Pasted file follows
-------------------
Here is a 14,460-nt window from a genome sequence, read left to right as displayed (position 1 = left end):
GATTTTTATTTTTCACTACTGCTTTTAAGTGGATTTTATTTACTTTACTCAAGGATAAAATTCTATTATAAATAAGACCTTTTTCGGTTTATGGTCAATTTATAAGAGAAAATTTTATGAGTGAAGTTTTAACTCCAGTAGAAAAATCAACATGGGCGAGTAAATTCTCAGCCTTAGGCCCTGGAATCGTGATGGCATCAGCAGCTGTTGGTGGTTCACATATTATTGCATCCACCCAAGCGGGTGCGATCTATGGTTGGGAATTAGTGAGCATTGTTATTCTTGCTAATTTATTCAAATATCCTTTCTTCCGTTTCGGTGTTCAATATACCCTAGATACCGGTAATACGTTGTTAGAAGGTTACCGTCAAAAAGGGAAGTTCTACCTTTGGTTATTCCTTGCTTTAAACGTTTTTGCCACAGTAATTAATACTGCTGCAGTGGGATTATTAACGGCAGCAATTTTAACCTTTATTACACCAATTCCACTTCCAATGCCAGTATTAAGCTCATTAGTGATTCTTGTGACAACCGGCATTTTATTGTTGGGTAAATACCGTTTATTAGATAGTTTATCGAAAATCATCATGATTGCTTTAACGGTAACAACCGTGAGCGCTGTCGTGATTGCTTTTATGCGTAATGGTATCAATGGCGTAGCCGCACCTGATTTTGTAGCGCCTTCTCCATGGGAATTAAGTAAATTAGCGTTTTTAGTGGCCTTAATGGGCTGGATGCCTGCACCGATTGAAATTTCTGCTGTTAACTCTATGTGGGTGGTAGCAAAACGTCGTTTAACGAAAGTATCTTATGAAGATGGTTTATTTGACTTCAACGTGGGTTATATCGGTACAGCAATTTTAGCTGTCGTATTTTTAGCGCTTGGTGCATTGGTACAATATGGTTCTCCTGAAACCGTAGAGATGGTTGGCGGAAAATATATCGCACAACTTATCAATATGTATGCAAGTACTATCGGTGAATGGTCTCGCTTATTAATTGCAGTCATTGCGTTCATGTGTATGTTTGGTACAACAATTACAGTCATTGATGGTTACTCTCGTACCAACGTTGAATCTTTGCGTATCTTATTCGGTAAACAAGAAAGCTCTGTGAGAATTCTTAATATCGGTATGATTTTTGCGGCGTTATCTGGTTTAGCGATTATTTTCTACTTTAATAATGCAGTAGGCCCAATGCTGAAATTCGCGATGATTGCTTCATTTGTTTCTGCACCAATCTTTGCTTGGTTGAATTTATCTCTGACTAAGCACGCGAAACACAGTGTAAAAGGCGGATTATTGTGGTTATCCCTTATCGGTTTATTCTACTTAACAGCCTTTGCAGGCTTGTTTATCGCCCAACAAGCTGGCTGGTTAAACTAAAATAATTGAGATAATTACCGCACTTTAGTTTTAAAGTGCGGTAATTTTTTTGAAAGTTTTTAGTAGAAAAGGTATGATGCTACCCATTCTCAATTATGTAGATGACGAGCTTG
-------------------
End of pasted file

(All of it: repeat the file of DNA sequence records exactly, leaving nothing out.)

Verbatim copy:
Here is a 14,460-nt window from a genome sequence, read left to right as displayed (position 1 = left end):
GATTTTTATTTTTCACTACTGCTTTTAAGTGGATTTTATTTACTTTACTCAAGGATAAAATTCTATTATAAATAAGACCTTTTTCGGTTTATGGTCAATTTATAAGAGAAAATTTTATGAGTGAAGTTTTAACTCCAGTAGAAAAATCAACATGGGCGAGTAAATTCTCAGCCTTAGGCCCTGGAATCGTGATGGCATCAGCAGCTGTTGGTGGTTCACATATTATTGCATCCACCCAAGCGGGTGCGATCTATGGTTGGGAATTAGTGAGCATTGTTATTCTTGCTAATTTATTCAAATATCCTTTCTTCCGTTTCGGTGTTCAATATACCCTAGATACCGGTAATACGTTGTTAGAAGGTTACCGTCAAAAAGGGAAGTTCTACCTTTGGTTATTCCTTGCTTTAAACGTTTTTGCCACAGTAATTAATACTGCTGCAGTGGGATTATTAACGGCAGCAATTTTAACCTTTATTACACCAATTCCACTTCCAATGCCAGTATTAAGCTCATTAGTGATTCTTGTGACAACCGGCATTTTATTGTTGGGTAAATACCGTTTATTAGATAGTTTATCGAAAATCATCATGATTGCTTTAACGGTAACAACCGTGAGCGCTGTCGTGATTGCTTTTATGCGTAATGGTATCAATGGCGTAGCCGCACCTGATTTTGTAGCGCCTTCTCCATGGGAATTAAGTAAATTAGCGTTTTTAGTGGCCTTAATGGGCTGGATGCCTGCACCGATTGAAATTTCTGCTGTTAACTCTATGTGGGTGGTAGCAAAACGTCGTTTAACGAAAGTATCTTATGAAGATGGTTTATTTGACTTCAACGTGGGTTATATCGGTACAGCAATTTTAGCTGTCGTATTTTTAGCGCTTGGTGCATTGGTACAATATGGTTCTCCTGAAACCGTAGAGATGGTTGGCGGAAAATATATCGCACAACTTATCAATATGTATGCAAGTACTATCGGTGAATGGTCTCGCTTATTAATTGCAGTCATTGCGTTCATGTGTATGTTTGGTACAACAATTACAGTCATTGATGGTTACTCTCGTACCAACGTTGAATCTTTGCGTATCTTATTCGGTAAACAAGAAAGCTCTGTGAGAATTCTTAATATCGGTATGATTTTTGCGGCGTTATCTGGTTTAGCGATTATTTTCTACTTTAATAATGCAGTAGGCCCAATGCTGAAATTCGCGATGATTGCTTCATTTGTTTCTGCACCAATCTTTGCTTGGTTGAATTTATCTCTGACTAAGCACGCGAAACACAGTGTAAAAGGCGGATTATTGTGGTTATCCCTTATCGGTTTATTCTACTTAACAGCCTTTGCAGGCTTGTTTATCGCCCAACAAGCTGGCTGGTTAAACTAAAATAATTGAGATAATTACCGCACTTTAGTTTTAAAGTGCGGTAATTTTTTTGAAAGTTTTTAGTAGAAAAGGTATGATGCTACCCATTCTCAATTATGTAGATGACGAGCTTG